The biggest challenge to those seeking belonging, especially in family, is acceptance. Once a person has demonstrated that they qualify for a place, it must be granted by those who inhabit the space already. Agency lies with those who are already there – it is not possible to force one’s way in, no matter how hard one tries. At the same time, one can’t just stand by and wait to be accepted. In this way, there may well be an exchange of giving of a different type, both of which indicate a willingness to compromise one’s own immediate needs and interests in the interest of helping someone else by improving both their experience through the process and their outcomes through the product of collective relationship. We learn about this fundamental social contract through the connections of family.
When someone feels as though they belong, they are much more likely to enter into the even closer ties of a relationship that can allow us to do more than just participate as one of many. This “character apprenticeship” comes about when an expert models, coaches and scaffolds us in the competencies of adaptive expertise and self-efficacy. They keep us in our groove and hold us to our purpose by inspiring, challenging and supporting us. We learn to articulate, reflect, and explore. We gather and analyse evidence, make decisions, and set goals. We then need to learn how to work towards achieving our potential, whatever that may be. In time, we may even learn how to stretch the boundaries of our potential and expand our capacity, as well as come to understand the limitations and parameters within which we might sensibly aspire. Purpose, persistence, and reflection are what will help us to get there in terms of our own qualities. Our agency is shared between ourselves and the experts who help us and then let us go on to be experts in our own rights. We can gain much from the members of our family in this way, not simply from being the recipient of expertise, but even more so from what it is that we pass on to others.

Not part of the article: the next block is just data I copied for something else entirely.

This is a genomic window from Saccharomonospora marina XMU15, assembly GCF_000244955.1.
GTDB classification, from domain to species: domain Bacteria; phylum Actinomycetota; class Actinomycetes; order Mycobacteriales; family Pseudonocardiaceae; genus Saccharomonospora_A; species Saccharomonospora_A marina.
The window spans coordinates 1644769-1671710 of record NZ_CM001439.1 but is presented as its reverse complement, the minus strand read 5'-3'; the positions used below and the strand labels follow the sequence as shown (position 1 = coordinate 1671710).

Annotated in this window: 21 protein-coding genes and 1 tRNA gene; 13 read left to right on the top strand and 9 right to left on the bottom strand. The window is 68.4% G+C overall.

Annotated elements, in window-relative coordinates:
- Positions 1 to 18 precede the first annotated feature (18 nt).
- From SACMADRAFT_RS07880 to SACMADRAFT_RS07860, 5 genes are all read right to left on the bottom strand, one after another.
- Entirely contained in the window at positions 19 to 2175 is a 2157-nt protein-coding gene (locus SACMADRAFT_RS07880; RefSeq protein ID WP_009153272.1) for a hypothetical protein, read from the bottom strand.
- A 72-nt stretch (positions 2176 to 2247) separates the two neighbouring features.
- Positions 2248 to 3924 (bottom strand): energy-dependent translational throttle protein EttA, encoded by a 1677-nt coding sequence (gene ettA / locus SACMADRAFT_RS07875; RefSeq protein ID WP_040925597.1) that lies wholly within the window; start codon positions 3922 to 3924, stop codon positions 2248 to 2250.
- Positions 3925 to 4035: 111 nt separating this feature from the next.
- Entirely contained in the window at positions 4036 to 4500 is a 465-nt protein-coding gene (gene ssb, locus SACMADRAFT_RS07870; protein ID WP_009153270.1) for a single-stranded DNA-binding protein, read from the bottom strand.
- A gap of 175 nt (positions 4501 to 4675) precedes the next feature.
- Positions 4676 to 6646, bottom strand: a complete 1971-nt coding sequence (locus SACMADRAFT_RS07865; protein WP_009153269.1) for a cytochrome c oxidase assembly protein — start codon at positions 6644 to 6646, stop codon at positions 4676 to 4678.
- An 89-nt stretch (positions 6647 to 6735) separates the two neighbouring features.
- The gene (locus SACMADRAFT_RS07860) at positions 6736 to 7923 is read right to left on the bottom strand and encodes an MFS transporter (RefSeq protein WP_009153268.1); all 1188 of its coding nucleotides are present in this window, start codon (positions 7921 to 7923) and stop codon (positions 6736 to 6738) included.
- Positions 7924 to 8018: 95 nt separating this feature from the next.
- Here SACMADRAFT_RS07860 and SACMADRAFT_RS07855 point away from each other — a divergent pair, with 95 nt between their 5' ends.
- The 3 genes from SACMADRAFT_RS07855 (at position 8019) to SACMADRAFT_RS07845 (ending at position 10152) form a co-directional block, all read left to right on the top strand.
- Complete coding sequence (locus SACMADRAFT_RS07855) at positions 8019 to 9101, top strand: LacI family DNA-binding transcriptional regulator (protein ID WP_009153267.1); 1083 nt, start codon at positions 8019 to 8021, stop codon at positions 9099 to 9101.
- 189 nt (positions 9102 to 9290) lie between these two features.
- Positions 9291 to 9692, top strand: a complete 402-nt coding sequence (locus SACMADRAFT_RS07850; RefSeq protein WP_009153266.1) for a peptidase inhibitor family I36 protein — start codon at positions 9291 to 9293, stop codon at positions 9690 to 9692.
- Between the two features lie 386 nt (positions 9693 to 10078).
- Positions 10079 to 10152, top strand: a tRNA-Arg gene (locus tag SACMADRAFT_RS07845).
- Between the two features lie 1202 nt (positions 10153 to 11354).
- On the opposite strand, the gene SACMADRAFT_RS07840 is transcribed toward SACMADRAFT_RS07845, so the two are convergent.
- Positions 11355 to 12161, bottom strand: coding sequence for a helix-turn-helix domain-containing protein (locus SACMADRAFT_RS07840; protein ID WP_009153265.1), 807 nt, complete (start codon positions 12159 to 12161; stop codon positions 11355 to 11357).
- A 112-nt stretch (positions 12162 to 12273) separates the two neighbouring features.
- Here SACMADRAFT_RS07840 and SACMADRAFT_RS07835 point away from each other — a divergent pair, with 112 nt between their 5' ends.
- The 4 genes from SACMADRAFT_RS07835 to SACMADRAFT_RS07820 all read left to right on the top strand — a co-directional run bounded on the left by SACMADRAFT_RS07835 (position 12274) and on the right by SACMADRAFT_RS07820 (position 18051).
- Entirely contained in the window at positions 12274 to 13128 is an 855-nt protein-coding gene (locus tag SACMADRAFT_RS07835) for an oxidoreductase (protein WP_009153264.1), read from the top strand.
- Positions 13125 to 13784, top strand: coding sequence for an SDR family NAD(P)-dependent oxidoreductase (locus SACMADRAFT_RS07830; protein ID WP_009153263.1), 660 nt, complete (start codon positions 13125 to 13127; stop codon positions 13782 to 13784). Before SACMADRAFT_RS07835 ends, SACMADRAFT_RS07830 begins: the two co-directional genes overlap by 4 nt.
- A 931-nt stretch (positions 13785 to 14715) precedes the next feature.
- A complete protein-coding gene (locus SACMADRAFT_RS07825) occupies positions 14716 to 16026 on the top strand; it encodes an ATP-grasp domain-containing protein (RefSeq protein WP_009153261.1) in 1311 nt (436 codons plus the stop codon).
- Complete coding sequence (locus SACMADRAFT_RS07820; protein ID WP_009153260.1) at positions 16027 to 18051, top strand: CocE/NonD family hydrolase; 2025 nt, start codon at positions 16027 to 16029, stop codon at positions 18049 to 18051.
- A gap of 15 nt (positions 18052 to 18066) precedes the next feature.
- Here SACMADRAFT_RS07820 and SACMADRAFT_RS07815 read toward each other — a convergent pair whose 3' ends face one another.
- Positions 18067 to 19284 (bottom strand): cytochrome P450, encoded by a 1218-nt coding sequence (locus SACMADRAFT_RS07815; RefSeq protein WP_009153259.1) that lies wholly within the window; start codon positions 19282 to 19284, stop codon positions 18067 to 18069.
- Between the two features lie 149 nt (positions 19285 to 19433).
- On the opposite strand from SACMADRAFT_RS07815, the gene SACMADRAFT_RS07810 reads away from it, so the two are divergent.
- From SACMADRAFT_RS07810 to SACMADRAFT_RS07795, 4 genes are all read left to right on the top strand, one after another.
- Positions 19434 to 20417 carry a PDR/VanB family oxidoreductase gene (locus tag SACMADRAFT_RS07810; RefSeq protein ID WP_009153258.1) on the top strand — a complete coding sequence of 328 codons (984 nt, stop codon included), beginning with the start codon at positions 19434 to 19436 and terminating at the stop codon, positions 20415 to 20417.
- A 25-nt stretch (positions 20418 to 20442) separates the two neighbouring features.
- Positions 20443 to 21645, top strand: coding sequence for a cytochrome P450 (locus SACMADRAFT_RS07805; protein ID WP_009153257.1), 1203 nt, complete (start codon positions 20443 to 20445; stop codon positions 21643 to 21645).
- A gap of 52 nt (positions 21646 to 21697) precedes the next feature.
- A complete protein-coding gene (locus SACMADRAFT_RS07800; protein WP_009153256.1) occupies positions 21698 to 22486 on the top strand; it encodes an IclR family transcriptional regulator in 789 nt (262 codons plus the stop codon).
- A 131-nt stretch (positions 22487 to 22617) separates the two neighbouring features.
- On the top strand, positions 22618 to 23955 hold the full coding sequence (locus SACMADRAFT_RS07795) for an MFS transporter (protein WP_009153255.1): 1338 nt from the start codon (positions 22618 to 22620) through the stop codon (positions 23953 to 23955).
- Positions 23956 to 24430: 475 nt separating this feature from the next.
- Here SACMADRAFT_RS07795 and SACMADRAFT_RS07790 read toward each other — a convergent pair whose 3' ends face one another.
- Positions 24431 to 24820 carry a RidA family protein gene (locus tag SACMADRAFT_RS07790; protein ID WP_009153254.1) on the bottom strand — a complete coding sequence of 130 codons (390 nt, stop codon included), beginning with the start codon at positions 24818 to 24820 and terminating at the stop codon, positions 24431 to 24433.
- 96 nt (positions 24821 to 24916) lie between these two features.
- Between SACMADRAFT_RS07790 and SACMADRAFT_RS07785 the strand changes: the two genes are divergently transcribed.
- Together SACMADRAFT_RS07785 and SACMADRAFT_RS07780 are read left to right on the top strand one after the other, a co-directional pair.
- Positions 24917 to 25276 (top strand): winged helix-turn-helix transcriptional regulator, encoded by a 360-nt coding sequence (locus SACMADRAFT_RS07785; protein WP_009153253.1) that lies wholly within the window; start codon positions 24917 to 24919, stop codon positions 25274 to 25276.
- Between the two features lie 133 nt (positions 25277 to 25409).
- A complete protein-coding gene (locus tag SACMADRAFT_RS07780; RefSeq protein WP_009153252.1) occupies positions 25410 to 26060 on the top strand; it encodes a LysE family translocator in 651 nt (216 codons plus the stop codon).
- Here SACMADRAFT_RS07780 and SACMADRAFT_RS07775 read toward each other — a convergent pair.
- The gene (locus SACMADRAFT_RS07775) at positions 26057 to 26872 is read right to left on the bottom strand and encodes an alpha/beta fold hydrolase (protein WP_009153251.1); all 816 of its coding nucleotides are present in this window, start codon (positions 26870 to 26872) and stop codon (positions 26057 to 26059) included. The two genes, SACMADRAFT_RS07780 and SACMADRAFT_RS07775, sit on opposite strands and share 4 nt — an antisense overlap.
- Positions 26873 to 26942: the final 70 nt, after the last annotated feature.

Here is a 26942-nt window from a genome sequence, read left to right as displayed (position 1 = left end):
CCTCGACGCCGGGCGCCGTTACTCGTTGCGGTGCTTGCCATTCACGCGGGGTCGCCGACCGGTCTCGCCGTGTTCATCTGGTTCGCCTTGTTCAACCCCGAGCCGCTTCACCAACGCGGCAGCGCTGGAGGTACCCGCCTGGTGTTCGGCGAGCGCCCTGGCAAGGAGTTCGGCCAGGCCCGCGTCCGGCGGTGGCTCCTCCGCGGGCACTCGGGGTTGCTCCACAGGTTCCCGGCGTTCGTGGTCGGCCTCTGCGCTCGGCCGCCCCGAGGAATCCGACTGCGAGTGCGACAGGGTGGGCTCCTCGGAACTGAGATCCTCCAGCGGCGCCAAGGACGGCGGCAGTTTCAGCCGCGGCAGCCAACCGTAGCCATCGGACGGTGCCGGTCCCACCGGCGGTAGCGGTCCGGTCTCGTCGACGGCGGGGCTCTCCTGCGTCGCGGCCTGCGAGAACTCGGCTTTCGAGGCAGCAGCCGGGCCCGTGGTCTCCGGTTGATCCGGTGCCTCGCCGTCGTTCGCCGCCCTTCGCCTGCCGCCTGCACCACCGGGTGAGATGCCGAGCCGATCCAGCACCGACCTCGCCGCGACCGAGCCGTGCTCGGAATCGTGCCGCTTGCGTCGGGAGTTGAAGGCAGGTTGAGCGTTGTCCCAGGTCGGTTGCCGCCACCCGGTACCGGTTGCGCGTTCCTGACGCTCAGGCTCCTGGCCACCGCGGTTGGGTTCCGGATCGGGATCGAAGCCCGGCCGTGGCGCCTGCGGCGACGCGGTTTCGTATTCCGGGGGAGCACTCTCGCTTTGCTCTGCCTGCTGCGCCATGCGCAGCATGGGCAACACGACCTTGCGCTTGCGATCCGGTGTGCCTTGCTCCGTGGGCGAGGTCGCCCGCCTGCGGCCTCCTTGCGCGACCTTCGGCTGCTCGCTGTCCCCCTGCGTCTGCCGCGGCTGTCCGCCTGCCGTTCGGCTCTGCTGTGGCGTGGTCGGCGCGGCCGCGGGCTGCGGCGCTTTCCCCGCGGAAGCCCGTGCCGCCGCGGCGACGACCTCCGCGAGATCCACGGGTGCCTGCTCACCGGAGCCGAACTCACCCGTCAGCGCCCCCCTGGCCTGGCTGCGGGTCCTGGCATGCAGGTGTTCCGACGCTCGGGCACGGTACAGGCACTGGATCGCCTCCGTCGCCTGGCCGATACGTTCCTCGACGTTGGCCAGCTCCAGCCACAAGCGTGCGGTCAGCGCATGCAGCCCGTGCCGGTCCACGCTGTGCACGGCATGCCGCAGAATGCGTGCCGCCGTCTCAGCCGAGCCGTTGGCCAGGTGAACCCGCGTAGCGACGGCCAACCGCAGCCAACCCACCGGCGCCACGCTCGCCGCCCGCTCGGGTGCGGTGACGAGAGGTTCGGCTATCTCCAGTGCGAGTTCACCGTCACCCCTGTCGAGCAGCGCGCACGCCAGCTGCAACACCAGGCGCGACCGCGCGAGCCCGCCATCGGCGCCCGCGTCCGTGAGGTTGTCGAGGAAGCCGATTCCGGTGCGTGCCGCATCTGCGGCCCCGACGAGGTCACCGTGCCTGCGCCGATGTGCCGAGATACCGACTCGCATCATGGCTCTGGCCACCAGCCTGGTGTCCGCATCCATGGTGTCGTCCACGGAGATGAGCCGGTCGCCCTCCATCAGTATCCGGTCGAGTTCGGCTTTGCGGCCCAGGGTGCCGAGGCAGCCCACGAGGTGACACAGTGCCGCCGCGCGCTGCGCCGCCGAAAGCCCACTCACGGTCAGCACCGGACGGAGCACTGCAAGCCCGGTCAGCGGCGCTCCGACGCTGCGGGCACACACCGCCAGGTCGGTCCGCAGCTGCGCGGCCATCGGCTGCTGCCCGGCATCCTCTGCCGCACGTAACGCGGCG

So, we can acquire strong and positive civic character and performance character through knowing we belong and through learning to fulfil our potential through character apprenticeships in our family situations. If we do, then we are much more likely to seek to do that which is good and right in our lives. We respond to the framework of values that we learn in family. Out of this, we shape for ourselves a moral code and a set of ethics which act as the principles and structures by which we choose to live our lives. This, then, is how we gain in moral character.
Through family, we can rehearse how to acknowledge the influence and kindness of others and, in turn, seek to give back to others. The courage, honesty, and humility we learn make us both better at doing what we set out to do, as well as better at creating a good impact on those around us. We can become genuinely transformed and in turn support the transformation of Our People and Our Place. We have come full circle – from seeking acceptance, we can now act to provide acceptance and belonging ourselves. We can give back to and perhaps even raise our own family by providing character apprenticeship to help others to achieve greater performance by realising their potential. And we can hold up a mirror to them as they strive to do what is good and right. We can help them to see what they are truly doing well, and encourage them to be the better versions of themselves as often as possible. This is, perhaps, what family, at its best, is all about.
We can contemplate our Family Connections by considering the following questions:
- Do I reach out to family members to find out how they are doing, what they might need, and how I might help them?
- Do I consider my extended family as rich in experience and wisdom from which I can learn?
Do I express my gratitude to my family for the care and support which has taken me to my current stage?
- Am I respectful of and do I give thoughtful consideration to the advice of my family in shaping my educational and career journey?
- Do I try to find ways of problems with close family members and repairing the relationship instead of running away from them?